I believe this aspect is very important. The contemporary artistic practice has lost a bit of this state of mind: artists are more and more focused on themselves and their solitary work, we no longer feel the need for this confrontation which has characterized the great artistic movements of the past. In my opinion, the current artistic trends, which are now very fragmented, have lost in strength and implication. The artists involved in this exhibition have different ways and means of expression. Through the "against nature" theme, I invited them to confront one another and represent their ideas. Three different interpretations have emerged from this.

Organic vs GMO ✩ Scarified apples: the quality of fruit preservation is linked to preservatives and antibiotics that we consume daily ✩ Photography ✩ José Man Lius©

Mrs Simone Morris ✩ Laceration made of recycled leather from the leatherwork industry ✩ José Man Lius©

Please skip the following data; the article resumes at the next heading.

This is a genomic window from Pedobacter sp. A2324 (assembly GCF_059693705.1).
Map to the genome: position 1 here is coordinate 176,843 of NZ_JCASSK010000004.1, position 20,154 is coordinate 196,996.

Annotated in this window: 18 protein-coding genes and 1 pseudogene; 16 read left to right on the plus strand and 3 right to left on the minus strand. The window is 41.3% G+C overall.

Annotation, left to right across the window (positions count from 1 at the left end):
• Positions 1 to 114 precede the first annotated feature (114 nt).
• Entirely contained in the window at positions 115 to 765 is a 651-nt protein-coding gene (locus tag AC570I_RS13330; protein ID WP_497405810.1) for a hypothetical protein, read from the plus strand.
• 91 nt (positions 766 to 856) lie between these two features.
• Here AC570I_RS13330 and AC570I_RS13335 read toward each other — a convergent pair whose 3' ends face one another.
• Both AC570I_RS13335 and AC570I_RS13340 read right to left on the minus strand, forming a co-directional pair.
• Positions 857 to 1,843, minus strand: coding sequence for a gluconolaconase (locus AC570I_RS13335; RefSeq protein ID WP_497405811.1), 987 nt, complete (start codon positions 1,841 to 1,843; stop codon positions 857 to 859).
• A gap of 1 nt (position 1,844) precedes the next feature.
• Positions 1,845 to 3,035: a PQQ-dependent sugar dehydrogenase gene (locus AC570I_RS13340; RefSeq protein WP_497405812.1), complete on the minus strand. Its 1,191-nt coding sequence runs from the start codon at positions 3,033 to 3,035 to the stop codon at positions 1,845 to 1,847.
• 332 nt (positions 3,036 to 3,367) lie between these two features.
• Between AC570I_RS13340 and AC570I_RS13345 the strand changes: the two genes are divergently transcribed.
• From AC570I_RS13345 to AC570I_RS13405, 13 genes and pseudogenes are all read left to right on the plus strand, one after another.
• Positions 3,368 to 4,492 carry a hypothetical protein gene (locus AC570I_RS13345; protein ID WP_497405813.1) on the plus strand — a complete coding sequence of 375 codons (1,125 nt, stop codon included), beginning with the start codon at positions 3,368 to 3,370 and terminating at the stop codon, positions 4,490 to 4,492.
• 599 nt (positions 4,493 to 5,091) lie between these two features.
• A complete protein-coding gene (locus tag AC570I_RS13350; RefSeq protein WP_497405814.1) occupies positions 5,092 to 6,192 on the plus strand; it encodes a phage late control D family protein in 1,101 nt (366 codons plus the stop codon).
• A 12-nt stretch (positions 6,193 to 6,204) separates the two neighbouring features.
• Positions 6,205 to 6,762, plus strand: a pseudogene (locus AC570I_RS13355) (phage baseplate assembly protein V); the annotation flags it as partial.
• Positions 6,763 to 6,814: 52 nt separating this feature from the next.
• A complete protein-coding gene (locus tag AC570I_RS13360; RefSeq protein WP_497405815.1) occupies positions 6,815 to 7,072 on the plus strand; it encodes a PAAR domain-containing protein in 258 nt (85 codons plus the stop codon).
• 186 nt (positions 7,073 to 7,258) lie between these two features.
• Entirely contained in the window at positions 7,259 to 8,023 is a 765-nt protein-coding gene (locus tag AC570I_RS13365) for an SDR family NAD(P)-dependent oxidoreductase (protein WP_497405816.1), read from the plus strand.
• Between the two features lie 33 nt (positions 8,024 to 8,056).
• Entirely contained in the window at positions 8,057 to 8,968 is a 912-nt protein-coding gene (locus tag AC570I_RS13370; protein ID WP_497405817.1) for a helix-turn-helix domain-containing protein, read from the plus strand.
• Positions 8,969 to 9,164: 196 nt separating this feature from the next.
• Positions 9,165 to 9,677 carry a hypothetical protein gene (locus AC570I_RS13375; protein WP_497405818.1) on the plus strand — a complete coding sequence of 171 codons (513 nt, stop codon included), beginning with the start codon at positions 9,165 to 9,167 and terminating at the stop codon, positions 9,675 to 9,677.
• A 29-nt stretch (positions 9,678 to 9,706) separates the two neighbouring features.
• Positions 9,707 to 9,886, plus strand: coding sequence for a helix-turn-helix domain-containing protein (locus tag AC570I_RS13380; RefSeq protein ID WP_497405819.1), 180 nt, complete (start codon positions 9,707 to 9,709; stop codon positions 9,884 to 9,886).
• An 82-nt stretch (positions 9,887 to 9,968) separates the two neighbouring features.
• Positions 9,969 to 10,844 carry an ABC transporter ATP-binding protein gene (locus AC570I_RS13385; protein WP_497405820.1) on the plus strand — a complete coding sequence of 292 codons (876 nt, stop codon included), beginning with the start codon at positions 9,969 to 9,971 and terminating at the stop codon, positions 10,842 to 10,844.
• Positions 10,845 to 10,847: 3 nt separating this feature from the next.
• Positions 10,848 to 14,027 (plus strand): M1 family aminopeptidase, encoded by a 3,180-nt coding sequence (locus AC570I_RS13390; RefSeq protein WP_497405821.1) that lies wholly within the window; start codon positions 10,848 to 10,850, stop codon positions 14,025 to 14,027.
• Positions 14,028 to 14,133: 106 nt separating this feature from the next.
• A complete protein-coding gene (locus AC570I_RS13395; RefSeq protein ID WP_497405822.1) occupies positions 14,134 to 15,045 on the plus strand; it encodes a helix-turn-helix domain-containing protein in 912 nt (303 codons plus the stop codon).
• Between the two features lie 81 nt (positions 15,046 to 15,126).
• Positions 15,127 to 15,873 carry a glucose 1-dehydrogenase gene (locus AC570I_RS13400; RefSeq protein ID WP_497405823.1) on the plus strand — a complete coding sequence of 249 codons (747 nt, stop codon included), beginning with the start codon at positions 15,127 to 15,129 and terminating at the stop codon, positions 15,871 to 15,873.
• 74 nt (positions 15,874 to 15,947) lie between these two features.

Régis Rizzo has contrasted animal nature and the industrial world, creating a "visual oxymoron" aiming to shake the viewer. In his pictorial series, we find a representation of disturbed environments. The result is a contrast between the exploitation created by the consumerist ideology and the presence, despite everything, of Nature.

For José Man Lius, the theme in question must be found in research on body hybridization and genetic mutation, thus identifying the limit that man has overcome through science, that is to say, by approaching artifice. In his work, he allowed himself to be inspired and guided by body matter. This work led to the representation of biological alterations through the tearing of leather strips, figurations referring to scarification practices, lacerations of the skin, vibrating organs that immediately become sculptural ritual objects.

Engraving on paper ✩ Daniele Martignoni©